There are several good tax breaks available to college students. For example, if you paid tuition in 2016, you might be able to claim the American Opportunity Credit or one of the other tuition tax breaks. If you took out student loans to help finance your education, another deduction you may be able to take advantage of is the student loan interest deduction, which could help lessen the burden of your student debt for years to come.

What is the student loan interest deduction?

If you paid interest on a student loan last year, there is a tax deduction you may be able to take advantage of. As of the 2016 tax year, you can deduct the actual amount of interest you paid on student loans, or $2,500, whichever is less, from your adjusted gross income. This can be a valuable tax break to millions of Americans with student loan debt -- for instance, if you paid over $2,500 in student loan interest in 2016 and are in the 25% tax bracket, this translates to $625 in tax savings.

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Do you qualify?

Some of the requirements for the student loan interest deduction are quite obvious. For example, you must have paid interest on a qualified student loan during the tax year. Other requirements to claim the deduction include:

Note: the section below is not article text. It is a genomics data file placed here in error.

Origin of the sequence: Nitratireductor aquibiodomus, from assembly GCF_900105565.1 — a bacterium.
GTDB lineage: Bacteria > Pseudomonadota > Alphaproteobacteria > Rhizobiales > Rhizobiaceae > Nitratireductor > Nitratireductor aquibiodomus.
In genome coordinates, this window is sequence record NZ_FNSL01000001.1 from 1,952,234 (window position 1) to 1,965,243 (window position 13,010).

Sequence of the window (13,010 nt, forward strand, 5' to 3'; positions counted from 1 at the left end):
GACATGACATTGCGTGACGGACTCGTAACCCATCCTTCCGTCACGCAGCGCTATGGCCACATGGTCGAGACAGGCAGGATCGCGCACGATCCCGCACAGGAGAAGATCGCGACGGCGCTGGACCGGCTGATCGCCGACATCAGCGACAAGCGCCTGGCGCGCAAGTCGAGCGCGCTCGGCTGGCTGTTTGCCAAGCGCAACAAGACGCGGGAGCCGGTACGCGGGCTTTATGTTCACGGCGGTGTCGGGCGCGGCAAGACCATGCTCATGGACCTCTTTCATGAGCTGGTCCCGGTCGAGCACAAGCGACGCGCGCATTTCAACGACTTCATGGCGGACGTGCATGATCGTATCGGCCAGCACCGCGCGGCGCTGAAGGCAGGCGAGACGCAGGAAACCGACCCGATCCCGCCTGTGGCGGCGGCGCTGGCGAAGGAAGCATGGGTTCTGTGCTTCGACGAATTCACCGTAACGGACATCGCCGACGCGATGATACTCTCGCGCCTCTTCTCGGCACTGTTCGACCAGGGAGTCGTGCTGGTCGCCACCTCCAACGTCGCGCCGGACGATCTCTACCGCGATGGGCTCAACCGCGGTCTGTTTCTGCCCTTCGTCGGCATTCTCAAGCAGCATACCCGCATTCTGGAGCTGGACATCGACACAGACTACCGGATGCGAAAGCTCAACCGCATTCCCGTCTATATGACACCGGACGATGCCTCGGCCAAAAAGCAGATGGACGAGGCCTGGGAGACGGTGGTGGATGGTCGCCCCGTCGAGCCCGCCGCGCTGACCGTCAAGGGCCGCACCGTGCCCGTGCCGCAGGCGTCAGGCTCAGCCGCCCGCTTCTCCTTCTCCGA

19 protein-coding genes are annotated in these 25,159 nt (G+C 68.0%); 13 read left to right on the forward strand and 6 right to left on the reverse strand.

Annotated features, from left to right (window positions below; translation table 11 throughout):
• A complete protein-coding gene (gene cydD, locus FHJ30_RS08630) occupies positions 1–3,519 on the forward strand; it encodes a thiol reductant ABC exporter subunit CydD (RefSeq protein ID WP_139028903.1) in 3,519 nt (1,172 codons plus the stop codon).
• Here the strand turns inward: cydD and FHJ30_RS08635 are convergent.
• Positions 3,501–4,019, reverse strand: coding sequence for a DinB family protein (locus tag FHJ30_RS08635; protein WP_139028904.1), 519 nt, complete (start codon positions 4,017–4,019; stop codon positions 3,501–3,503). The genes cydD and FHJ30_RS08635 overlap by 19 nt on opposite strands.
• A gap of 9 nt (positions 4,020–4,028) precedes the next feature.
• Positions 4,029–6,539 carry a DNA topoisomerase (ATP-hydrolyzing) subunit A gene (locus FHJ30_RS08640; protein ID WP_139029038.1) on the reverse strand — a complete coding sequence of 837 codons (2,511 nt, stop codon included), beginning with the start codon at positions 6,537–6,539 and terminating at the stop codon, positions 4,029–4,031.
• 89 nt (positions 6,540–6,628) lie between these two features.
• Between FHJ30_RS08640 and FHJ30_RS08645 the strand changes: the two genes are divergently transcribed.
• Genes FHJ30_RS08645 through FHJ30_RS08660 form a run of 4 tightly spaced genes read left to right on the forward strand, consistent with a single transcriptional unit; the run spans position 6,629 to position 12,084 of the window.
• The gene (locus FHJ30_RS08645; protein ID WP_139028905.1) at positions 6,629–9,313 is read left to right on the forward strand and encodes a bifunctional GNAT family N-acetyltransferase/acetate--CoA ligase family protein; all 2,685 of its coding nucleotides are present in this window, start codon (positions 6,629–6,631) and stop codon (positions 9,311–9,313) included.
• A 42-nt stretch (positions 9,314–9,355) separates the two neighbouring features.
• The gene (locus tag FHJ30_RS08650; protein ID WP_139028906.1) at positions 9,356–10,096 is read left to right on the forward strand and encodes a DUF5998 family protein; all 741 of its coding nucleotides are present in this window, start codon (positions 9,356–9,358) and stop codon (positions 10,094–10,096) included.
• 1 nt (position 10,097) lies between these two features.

• You're legally obligated to pay the interest.
  • You aren't married filing a separate tax return.
  • Your modified adjusted gross income (MAGI) must be less than $65,000 single/$130,000 married filing jointly to claim the full deduction for the 2016 tax year. Above those thresholds, the deduction begins to phase out and disappears completely above $80,000 and $160,000 for single and married joint filers, respectively.
  • You and your spouse, if applicable, cannot be claimed as dependents on someone else's tax return.

For the purposes of the student loan interest deduction, a "qualified" student loan refers to a loan you took out for the sole purpose of paying qualified higher education expenses. It must have been taken for you, your spouse, or someone who was your dependent at the time the loan was taken, and the education expenses must have been paid for within a reasonable period of time before or after the loan was originated.

In other words, you can't take out a loan in 2017 and claim that its purpose was to pay education expenses incurred in 2014, or that you may incur at some point in the future, and claim the deduction.

The best part: You don't need to itemize to claim the deduction

Most tax deductions can only be taken if you choose to itemize on your 1040, rather than take the standard deduction. However, the student loan interest deduction is part of a small group of tax breaks that aren't technically deductions, but are considered to be "adjustments to income." You can read about the others here.

Basically, this means that you can take advantage of the student loan interest deduction even if you don't itemize. Even better, the deduction will lower your adjusted gross income (AGI), on which several other tax benefits are based.

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